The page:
122W W GraingerIllinois7Capital Goods78.9576.6775.7484.51
123AutodeskCalifornia11Software & Telecommunications78.9484.1384.9667.82
124IBMNew York12Software & Telecommunications78.8780.9676.7878.93
125Howmet AerospacePennsylvania8Capital Goods78.8580.6369.0286.99
126Deckers OutdoorCalifornia18Consumer Goods78.8369.7382.8284.02
127California Water Service GroupCalifornia10Energy & Utilities78.7770.1489.8476.40
128Regal RexnordWisconsin9Capital Goods78.6793.1167.7375.26
129NasdaqNew York11Financial78.6776.0163.9996.08
130Micron TechnologyIdaho22Technology Hardware78.6480.3678.3077.34
131Zurn Elkay Water SolutionsWisconsin10Capital Goods78.5680.9676.5878.22
132Thermo Fisher ScientificMassachusetts12Health Care & Life Sciences78.5477.0372.5586.11
133CommScope Holding CompanyNorth Carolina23Technology Hardware78.4794.4267.5473.55
134Kraft HeinzIllinois19Consumer Goods78.4581.0870.6483.71
135FMCPennsylvania17Materials & Chemicals78.3885.0167.1283.09
136Tennant CompanyMinnesota11Capital Goods78.3767.7487.1180.34
137CSXFlorida1Transport & Logistics78.2684.6469.5880.65
138CelaneseTexas18Materials & Chemicals78.2669.3497.3568.16
139AZZTexas12Capital Goods78.2083.2765.9785.43
140IDEXX LaboratoriesMaine13Health Care & Life Sciences78.1975.7882.6276.26
141GapCalifornia4Retail78.1977.4367.9989.22
142Williams CompaniesOklahoma11Energy & Utilities78.1766.1492.0376.41
143Emerson ElectricMissouri13Capital Goods78.1385.1172.7676.61
144Church & DwightNew Jersey20Consumer Goods78.0793.4472.0368.82
145Marriott InternationalMaryland3Hotels, Dining & Leisure78.0679.5581.8272.88
146SempraCalifornia12Energy & Utilities78.0565.6388.5680.02
147InvescoGeorgia12Financial78.0391.1365.3277.73
148ValvolineKentucky5Automotive & Components77.9278.8972.4182.54
149Ingersoll RandNorth Carolina14Capital Goods77.8881.9666.9384.83
150UnitedHealth GroupMinnesota14Health Care & Life Sciences77.8891.8671.4470.43
151ViasatCalifornia13Software & Telecommunications77.8487.0373.7772.83
152The Home DepotGeorgia5Retail77.8078.6276.6378.25
153Host Hotels & ResortsMaryland4Hotels, Dining & Leisure77.7890.0668.7874.60
154Norfolk SouthernGeorgia2Transport & Logistics77.7782.8270.7979.77
155RepligenMassachusetts15Health Care & Life Sciences77.7676.5566.7190.08
156VisteonMichigan6Automotive & Components77.7492.0473.4267.87
157Yum! BrandsKentucky5Hotels, Dining & Leisure77.7191.5862.7778.88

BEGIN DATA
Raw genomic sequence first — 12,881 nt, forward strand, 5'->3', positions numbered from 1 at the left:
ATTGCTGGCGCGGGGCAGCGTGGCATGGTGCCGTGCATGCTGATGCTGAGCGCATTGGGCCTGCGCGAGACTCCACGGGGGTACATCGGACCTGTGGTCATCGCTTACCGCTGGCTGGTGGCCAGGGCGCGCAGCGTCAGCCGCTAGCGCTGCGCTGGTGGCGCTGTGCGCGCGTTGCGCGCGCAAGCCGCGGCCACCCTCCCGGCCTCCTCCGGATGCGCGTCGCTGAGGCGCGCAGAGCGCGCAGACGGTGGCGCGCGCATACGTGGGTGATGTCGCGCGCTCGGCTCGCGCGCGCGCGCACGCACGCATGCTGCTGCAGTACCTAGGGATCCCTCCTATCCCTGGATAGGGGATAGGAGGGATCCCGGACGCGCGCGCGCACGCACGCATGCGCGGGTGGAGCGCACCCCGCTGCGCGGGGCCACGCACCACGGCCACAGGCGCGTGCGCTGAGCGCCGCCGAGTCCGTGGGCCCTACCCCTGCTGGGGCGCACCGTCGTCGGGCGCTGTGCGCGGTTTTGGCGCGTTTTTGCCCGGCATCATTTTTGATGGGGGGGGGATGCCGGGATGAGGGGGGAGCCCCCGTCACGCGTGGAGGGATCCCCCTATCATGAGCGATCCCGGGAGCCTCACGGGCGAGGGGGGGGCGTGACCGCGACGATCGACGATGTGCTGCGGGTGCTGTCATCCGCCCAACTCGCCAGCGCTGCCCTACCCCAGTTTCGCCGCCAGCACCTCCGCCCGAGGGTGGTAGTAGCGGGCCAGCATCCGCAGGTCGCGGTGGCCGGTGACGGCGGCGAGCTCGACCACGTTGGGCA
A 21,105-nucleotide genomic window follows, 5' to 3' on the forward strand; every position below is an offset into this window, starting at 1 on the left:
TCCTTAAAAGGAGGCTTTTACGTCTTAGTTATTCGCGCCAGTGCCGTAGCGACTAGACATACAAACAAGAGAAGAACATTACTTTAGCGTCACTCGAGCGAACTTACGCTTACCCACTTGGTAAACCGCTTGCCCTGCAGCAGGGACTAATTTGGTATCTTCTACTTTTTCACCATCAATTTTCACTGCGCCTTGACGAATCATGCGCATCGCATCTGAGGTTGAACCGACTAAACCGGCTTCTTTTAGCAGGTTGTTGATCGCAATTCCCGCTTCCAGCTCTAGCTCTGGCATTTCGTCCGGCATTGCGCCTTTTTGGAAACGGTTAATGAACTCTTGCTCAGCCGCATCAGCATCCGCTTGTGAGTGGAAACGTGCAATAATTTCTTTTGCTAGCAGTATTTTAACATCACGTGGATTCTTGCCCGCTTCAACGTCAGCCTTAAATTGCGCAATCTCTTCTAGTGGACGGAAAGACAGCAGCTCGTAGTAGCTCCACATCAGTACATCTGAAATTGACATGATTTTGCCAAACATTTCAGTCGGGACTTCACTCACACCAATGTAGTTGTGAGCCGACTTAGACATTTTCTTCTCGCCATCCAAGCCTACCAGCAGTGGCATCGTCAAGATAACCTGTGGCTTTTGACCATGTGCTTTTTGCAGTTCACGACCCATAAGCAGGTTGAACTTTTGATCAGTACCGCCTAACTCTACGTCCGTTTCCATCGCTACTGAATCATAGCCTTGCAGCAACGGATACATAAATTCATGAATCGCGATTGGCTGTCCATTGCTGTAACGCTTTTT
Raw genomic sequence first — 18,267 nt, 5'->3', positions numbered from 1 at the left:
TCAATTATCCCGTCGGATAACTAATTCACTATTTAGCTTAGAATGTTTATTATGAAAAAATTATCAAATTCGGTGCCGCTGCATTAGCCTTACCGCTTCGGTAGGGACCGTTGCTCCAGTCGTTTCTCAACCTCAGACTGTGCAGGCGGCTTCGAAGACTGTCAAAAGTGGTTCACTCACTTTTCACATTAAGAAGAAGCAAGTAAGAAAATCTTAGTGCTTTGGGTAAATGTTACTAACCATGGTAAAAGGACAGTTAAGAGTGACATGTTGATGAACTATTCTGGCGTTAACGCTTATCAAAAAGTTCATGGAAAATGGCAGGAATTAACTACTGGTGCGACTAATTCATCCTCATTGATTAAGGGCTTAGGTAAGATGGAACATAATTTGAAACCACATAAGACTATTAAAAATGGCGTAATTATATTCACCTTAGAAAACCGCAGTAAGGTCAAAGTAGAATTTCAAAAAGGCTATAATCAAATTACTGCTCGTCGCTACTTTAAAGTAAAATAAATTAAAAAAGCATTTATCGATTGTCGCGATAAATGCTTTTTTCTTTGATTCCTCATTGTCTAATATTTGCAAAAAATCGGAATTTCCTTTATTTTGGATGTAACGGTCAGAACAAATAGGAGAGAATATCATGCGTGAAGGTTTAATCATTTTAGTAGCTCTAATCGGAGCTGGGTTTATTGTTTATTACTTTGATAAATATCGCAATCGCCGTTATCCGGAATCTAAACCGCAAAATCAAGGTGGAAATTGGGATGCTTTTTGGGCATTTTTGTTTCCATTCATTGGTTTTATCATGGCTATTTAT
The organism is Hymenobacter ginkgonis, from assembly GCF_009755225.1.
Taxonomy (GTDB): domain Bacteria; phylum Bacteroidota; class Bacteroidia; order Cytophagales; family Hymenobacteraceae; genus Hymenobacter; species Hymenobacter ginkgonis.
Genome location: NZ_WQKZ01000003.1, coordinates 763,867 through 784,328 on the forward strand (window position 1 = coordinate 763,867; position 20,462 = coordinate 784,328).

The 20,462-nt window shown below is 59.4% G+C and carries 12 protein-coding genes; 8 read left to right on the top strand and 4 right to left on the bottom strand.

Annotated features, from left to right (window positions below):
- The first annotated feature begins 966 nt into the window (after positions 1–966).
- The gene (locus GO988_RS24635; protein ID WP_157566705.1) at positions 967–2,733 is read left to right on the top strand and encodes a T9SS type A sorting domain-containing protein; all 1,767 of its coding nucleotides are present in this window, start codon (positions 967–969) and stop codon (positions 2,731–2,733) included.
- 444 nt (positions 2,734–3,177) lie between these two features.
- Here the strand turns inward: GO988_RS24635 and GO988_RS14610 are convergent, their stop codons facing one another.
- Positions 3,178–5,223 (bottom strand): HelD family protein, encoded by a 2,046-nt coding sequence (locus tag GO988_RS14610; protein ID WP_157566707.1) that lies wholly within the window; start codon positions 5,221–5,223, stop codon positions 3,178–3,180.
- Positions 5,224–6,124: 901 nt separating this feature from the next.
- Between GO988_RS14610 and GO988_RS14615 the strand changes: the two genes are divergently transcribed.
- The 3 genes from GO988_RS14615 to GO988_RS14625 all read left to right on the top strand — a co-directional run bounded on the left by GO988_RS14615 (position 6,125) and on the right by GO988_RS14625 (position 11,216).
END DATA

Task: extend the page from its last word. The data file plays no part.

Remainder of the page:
158Lennox InternationalTexas15Capital Goods77.7189.8474.6668.70
159ServiceNowCalifornia14Software & Telecommunications77.6878.0168.5286.58
160Commercial Metals CompanyTexas19Materials & Chemicals77.6882.8070.4579.86
161Conagra BrandsIllinois21Consumer Goods77.6390.1369.8173.03
162WatersMassachusetts16Health Care & Life Sciences77.6392.6567.2673.06
163JPMorgan Chase & CoNew York13Financial77.6084.0163.4985.37
164AbbVieIllinois17Health Care & Life Sciences77.5584.3970.8377.52
165MetLifeNew York14Financial77.4881.3467.3283.87
166West Pharmaceutical ServicesPennsylvania18Health Care & Life Sciences77.4479.2469.2283.95
167California ResourcesCalifornia13Energy & Utilities77.2873.0283.6975.20
168DanaherDistrict of Columbia19Health Care & Life Sciences77.2269.8677.6584.23
169FedExTennessee3Transport & Logistics77.2173.6875.9582.08
170NordsonOhio16Capital Goods77.1570.8083.4177.30
171Bank of AmericaNorth Carolina15Financial77.1490.2969.7371.50
172USANA Health SciencesUtah22Consumer Goods77.0274.0575.4481.65
173LabcorpNorth Carolina20Health Care & Life Sciences76.9684.1170.4876.40
174TeradataCalifornia15Software & Telecommunications76.9578.6861.3190.94
175Best BuyMinnesota6Retail76.8892.5272.7665.45
176KennametalPennsylvania17Capital Goods76.8886.1673.5371.02
177Stanley Black & DeckerConnecticut18Capital Goods76.8792.6664.9073.14
178AlcoaPennsylvania20Materials & Chemicals76.8061.4381.7187.33
179KoppersPennsylvania20Materials & Chemicals76.8079.1880.9070.41
180United TherapeuticsMaryland21Health Care & Life Sciences76.7961.4583.9485.03
181PfizerNew York22Health Care & Life Sciences76.7673.3569.7887.21
182MascoMichigan19Capital Goods76.6975.3669.0985.71
183Kimco RealtyNew York8Real Estate & Housing76.6786.4085.3258.37
184Qurate Retail GroupPennsylvania7Retail76.5688.5571.5369.68
185OtisConnecticut20Capital Goods76.5075.2872.0382.26
186Organon & Co.New Jersey23Health Care & Life Sciences76.4376.6284.3168.44
187Reliance Worldwide CorporationGeorgia21Capital Goods76.3867.2675.2486.71
188Air Products and ChemicalsPennsylvania22Materials & Chemicals76.3778.0176.9974.18
189Fluor CorporationTexas22Capital Goods76.3380.7070.0378.34
190SPXNorth Carolina23Capital Goods76.3178.1471.9378.94
191Darling IngredientsTexas23Consumer Goods76.2971.3668.3489.25
192Insulet CorporationMassachusetts24Health Care & Life Sciences76.2479.8077.5771.45